Forefront Online Protection for Exchange Spam Filtering to Outlook’s Junk E-Mail Folder

Forefront Online Protection for Exchange (FOPE) is a cloud hosted email anti-spam and antivirus filtering system. Amongst the options to filter away your spam, one of the options to to allow the email to be flagged and sent on into your on-premises email system, and then managing it there.

If you have Exchange 2007 or later it is possible to write Exchange Transport Rules to process this flagged email and move it directly to the Junk E-Mail folder in your mailbox. This allows users to have their probable spam in a different location from their inbox email, but not in a different system accessed external to their email client, for which they might need a second login account or a delay before receiving the notification email. This works for probable spam as much obvious spam is filtered out at the edge of FOPE and so cannot make it to a place where users can see it.

An additional benefit of this filtering inside Outlook or OWA to the Junk E-Mail folder is that users can mark messages as safe or blocked in the client and this is picked up by Exchange and can be sent automatically to FOPE, which means FOPE flags it as spam before it reaches the Exchange organization.

To configure this you need to set FOPE to flag spam with a X-Header. This is documented at various places online, but misses out one vital piece of information which I wrote this blog to document. The missing info is what the value of the X-Header is so that you can actually write a transport rule to process it.

In FOPE, select your email domain (under Domains) and on the domain page click Edit next to Spam Action under Service Settings. Change the Spam Action to Add X-Header and type the header name that you want to use:

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On your Exchange organization create a transport rule (these pictures are from Exchange 2007, but 2010 or 2013 are technically the same though visibly different). The transport rule is set to apply to messages when a message header contains specific words and the name of the header is the value set in FOPE previously (X-MoveTo-JunkEmail in this example). The value of the header will always read “This message appears to be spam.”.

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It is possible to use the when the message header contains text patterns and use the RegEx expression \w* to find emails with your header in it and containing a value (\w* means any letter or digit repeated), but as we know the value for the header is always “This message appears to be spam.” then using regular expression filtering is adding un-needed CPU cycles to the Exchange Server – only use RegEx when the value can vary.

Office 365 use this process to place your probable spam in Junk E-Mail. In their case the header is X-FOSE-spam.

The transport rule continues to set the spam confidence level to a high value of your choosing, and higher than the value we will set in OrganizationConfig below.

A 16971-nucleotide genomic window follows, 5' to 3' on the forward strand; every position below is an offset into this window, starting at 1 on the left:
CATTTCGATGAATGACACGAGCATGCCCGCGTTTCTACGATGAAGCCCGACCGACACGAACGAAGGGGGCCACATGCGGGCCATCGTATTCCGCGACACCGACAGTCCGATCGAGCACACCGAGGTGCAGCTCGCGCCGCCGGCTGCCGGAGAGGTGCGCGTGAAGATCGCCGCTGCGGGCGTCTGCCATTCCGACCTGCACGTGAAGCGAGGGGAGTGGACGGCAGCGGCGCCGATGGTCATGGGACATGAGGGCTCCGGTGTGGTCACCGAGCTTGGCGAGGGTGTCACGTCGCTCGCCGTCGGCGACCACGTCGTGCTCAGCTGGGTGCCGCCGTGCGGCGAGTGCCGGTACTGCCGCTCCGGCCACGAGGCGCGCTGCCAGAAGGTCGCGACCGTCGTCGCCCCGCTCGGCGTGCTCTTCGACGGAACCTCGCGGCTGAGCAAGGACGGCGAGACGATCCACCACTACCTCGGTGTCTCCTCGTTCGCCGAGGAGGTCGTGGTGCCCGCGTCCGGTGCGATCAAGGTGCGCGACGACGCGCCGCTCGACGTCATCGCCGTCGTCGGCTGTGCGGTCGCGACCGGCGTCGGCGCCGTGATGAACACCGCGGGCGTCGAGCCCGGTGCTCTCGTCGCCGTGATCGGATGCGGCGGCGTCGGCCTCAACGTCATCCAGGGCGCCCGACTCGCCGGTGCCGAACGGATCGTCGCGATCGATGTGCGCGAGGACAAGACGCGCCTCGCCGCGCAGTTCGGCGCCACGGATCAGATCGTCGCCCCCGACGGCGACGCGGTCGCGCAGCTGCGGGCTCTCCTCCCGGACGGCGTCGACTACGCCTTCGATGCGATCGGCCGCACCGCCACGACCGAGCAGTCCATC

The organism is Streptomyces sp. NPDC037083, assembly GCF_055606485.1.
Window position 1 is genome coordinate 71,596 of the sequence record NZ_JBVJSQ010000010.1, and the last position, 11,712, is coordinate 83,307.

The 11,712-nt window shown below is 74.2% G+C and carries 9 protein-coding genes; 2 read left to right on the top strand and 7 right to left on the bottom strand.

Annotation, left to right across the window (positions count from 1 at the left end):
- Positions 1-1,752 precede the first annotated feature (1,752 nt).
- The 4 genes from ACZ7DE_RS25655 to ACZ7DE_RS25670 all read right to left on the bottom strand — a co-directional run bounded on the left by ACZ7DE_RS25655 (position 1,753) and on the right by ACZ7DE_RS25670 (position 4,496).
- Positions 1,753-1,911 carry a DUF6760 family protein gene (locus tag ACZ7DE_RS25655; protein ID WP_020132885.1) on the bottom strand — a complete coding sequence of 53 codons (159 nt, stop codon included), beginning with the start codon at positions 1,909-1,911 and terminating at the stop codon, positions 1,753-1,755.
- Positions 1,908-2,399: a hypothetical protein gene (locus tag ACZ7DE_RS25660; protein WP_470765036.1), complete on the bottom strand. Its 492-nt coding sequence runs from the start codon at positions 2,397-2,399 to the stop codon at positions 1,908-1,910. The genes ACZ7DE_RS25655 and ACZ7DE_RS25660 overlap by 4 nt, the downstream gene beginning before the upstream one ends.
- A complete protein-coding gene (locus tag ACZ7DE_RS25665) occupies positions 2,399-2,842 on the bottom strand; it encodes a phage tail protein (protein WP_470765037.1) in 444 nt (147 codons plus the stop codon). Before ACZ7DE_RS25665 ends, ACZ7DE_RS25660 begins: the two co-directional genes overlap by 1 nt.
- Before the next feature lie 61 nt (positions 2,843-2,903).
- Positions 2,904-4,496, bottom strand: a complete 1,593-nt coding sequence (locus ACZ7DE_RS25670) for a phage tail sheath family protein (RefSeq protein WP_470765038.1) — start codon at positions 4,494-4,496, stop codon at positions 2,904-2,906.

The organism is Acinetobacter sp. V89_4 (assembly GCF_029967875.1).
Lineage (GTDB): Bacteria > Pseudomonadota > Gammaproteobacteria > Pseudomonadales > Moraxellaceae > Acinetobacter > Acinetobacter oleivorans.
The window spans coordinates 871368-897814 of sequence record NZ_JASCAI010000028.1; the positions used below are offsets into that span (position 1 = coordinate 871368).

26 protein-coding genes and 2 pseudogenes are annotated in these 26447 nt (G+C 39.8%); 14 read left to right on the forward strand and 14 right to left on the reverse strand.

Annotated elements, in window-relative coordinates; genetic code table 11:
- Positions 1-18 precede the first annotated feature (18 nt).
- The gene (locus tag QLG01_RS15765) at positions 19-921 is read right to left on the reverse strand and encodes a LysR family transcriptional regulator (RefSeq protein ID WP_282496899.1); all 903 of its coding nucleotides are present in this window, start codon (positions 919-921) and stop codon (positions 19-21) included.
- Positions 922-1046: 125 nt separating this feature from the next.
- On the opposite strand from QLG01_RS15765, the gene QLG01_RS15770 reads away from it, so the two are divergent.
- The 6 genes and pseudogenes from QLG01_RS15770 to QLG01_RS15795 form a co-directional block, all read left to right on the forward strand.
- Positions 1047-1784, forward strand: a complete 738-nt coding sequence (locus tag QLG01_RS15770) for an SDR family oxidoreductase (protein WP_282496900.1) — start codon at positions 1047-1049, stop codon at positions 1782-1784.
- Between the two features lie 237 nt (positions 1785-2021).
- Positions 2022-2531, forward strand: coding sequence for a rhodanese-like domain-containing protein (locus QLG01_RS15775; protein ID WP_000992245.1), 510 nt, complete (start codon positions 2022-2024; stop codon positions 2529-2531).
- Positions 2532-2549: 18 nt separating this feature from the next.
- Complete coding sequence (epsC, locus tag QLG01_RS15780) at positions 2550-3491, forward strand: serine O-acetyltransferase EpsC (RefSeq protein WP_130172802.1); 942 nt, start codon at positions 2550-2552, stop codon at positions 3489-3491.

So this rule will take all emails the FOPE marks as spam and changes the spam confidence level (SCL) value to 9 (in this example). Finally we need to set the SCLJunkThreshold property of OrganizationConfig to a value below the value in the transport rule. Exchange will place all email that exceeds this threshold into the Junk E-Mail folder in Outlook:

Set-OrganizationConfig -SCLJunkThreshold 4

If you are running the Content Filter hygiene agent then you will also want to check the Get-ContentFilterConfig values for SCLRejectEnabled, SCLDeleteEnabled and SCLQuarantineEnabled are all set to false. This ensures that SCL values that are are high are not rejected or deleted, or sent to quarantine. As all your email should be filtered by FOPE if you are using it, and the firewalls at your company or receive connectors on Exchange should be blocking email not sent from the FOPE datacenters (in FOPE admin pages click Information tab and then the Configuration link to get the list of IP addresses). The content filtering agent can be used as a second filter on-premises but if you don’t want to throw away or reject spam at this second level (recommended in this scenario) then ensure that the filter rejection, delete and quarantine settings are disabled. If you want to delete probable spam then set the transport rule to 5 and the SCLDeleteEnabled to $true and the SCLDeleteThreshold value to 9. Don’t reject or use the on-premises quarantine features when using FOPE (the transport rule cannot process the quarantined messages for a start).

Finally for administrators, consider a Message Retention Management or Retention Policy to delete without recovery email in Junk E-Mail folder after 21 days. Also consider the FOPE Directory Sync tool to push the user lists to FOPE as this upload also includes the pushing of the safe senders information as well.

Now for your users, all probable spam is managed in their email client, integrated with safe sender lists and without resorting to another application to view and deliver false positives and spam they want to read!

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